But, for "what is the probability that the arrival time between a car and the second car after it is at least two minutes?", I got:

    1-P(\text{0 or 1 car arrives in 2 minutes})

    1-\frac{2}{3}\cdot \frac{2}{3}\int_{2}^{\infty}te^{\frac{-4t}{3}}dt=.385

    Perhaps I am wrong, but it seems logical.
    The time between cars has an Exponential distribution with \lambda = 2/3 per minute. You want

    P(X > 2) where X has that distribution.

    For an Exponential distribution,
    P(X > x) = e ^ {-\lambda x}

    So...
    Follow Math Help Forum on Facebook and Google+

  7. #7
    Eater of Worlds
    galactus's Avatar
    Joined
    Jul 2006
    From
    Chaneysville, PA
    Posts
    3,001
    Thanks
    1
    Yeah, that makes more sense.

    \int_{2}^{\infty}e^{\frac{-4}{3}}dt
    Follow Math Help Forum on Facebook and Google+

  8. #8
    Super Member
    Joined
    Mar 2008
    Posts
    934
    Thanks
    33
    Awards
    1
    Quote Originally Posted by galactus View Post
    Yeah, that makes more sense.

    \int_{2}^{\infty}e^{\frac{-4}{3}}dt
    No integral, just e^{-4/3}.
    Follow Math Help Forum on Facebook and Google+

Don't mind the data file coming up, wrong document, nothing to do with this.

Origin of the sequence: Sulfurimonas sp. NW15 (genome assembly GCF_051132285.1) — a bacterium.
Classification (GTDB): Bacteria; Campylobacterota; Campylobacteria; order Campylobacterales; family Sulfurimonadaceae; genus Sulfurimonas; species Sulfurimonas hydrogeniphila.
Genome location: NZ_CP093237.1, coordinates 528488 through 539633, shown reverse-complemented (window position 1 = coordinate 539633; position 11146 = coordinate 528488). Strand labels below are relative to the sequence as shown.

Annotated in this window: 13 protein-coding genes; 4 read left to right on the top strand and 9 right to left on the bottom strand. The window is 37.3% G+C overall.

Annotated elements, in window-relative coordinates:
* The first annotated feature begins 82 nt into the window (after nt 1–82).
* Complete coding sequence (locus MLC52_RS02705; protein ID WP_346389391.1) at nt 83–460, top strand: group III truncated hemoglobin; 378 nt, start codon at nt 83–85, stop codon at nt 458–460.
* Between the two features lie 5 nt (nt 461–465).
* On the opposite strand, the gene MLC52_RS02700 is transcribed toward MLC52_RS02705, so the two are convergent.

9. #9
    Eater of Worlds
    galactus's Avatar
    Joined
    Jul 2006
    From
    Chaneysville, PA
    Posts
    3,001
    Thanks
    1
    Oh, the 'at least 2' threw me. I have to look at these more. I used to know these, but it's been a while. Thanks. It's coming back, but I am embarrassed. I had to prove the derivation of this some years back, believe it or not.

    What messed me up was this is the same answer I got for 'the probability that the arrival time of any two cars is at least two minutes".
    Follow Math Help Forum on Facebook and Google+

Similar Math Help Forum Discussions

  1. Probability - Poisson
    Posted in the Statistics Forum
    Replies: 3
    Last Post: November 8th 2010, 02:19 PM
  2. Poisson Probability
    Posted in the Advanced Statistics Forum
    Replies: 3
    Last Post: June 21st 2010, 08:37 AM
  3. Poisson Probability
    Posted in the Statistics Forum
    Replies: 2
    Last Post: February 20th 2010, 09:14 AM
  4. poisson probability
    Posted in the Advanced Statistics Forum
    Replies: 11
    Last Post: October 10th 2008, 03:53 PM
  5. Poisson Probability
    Posted in the Advanced Statistics Forum
    Replies: 1
    Last Post: August 2nd 2008, 09:34 AM

Search Tags


/mathhelpforum @mathhelpforum